To characterize use of uterine tamponade and interventional radiology procedures.
This retrospective study analyzed uterine tamponade and interventional radiology procedures in a large administrative database. The primary outcomes were temporal trends in these procedures 1) during deliveries, 2) by hospital volume, and 3) before hysterectomy for uterine atony or delayed postpartum hemorrhage. Three 3-year periods were analyzed: 2006–2008, 2009–2011, and 2012–2014. Risk of morbidity in the setting of hysterectomy with uterine tamponade and interventional radiology procedures as the primary exposures was additionally analyzed in adjusted models.
The study included 5,383,486 deliveries, which involved 6,675 uterine tamponade procedures, 1,199 interventional radiology procedures, and 1,937 hysterectomies. Interventional radiology procedures increased from 16.4 to 25.7 per 100,000 delivery hospitalizations from 2006–2008 to 2012–2014 (P
<.01), and uterine tamponade increased from 86.3 to 158.1 (P
<.01). Interventional radiology procedures use was highest (45.0/100,000 deliveries, 95% CI 41.0–48.9) in the highest and lowest (8.9/100,000, 95% CI 7.1–10.7) in the lowest volume quintile. Uterine tamponade procedures were most common in the fourth (209.8/100,000, 95% CI 201.1–218.5) and lowest in the third quintile (59.8/100,000, 95% CI 55.1–64.4). Interventional radiology procedures occurred before 3.3% of hysterectomies from 2006 to 2008 compared with 6.3% from 2012 to 2014 (P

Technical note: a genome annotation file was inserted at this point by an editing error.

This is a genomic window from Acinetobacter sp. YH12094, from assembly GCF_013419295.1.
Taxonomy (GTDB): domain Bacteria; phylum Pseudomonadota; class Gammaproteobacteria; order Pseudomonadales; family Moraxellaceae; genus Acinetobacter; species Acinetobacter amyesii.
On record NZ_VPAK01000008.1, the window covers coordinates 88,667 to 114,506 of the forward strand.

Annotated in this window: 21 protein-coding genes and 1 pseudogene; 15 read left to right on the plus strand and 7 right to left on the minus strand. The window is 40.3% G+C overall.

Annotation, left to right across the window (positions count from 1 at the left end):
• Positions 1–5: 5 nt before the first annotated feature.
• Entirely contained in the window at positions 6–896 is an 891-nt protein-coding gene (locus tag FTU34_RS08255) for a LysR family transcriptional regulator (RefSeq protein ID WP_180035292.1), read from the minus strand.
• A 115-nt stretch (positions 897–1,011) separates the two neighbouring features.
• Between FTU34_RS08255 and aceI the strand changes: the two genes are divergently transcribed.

<.05), and uterine tamponade procedures increased from 3.6% to 20.1% (P
<.01). Adjusted risks for morbidity in the setting of uterine tamponade and interventional radiology before hysterectomy were significantly higher (adjusted risk ratio [aRR] 1.63, 95% CI 1.47–1.81 and aRR 1.75 95% CI 1.51–2.03, respectively) compared with when these procedures were not performed.
This analysis found that uterine tamponade and interventional radiology procedures became increasingly common over the study period, are used across obstetric volume settings, and in the setting of hysterectomy may be associated with increased risk of morbidity, although this relationship is not necessarily causal.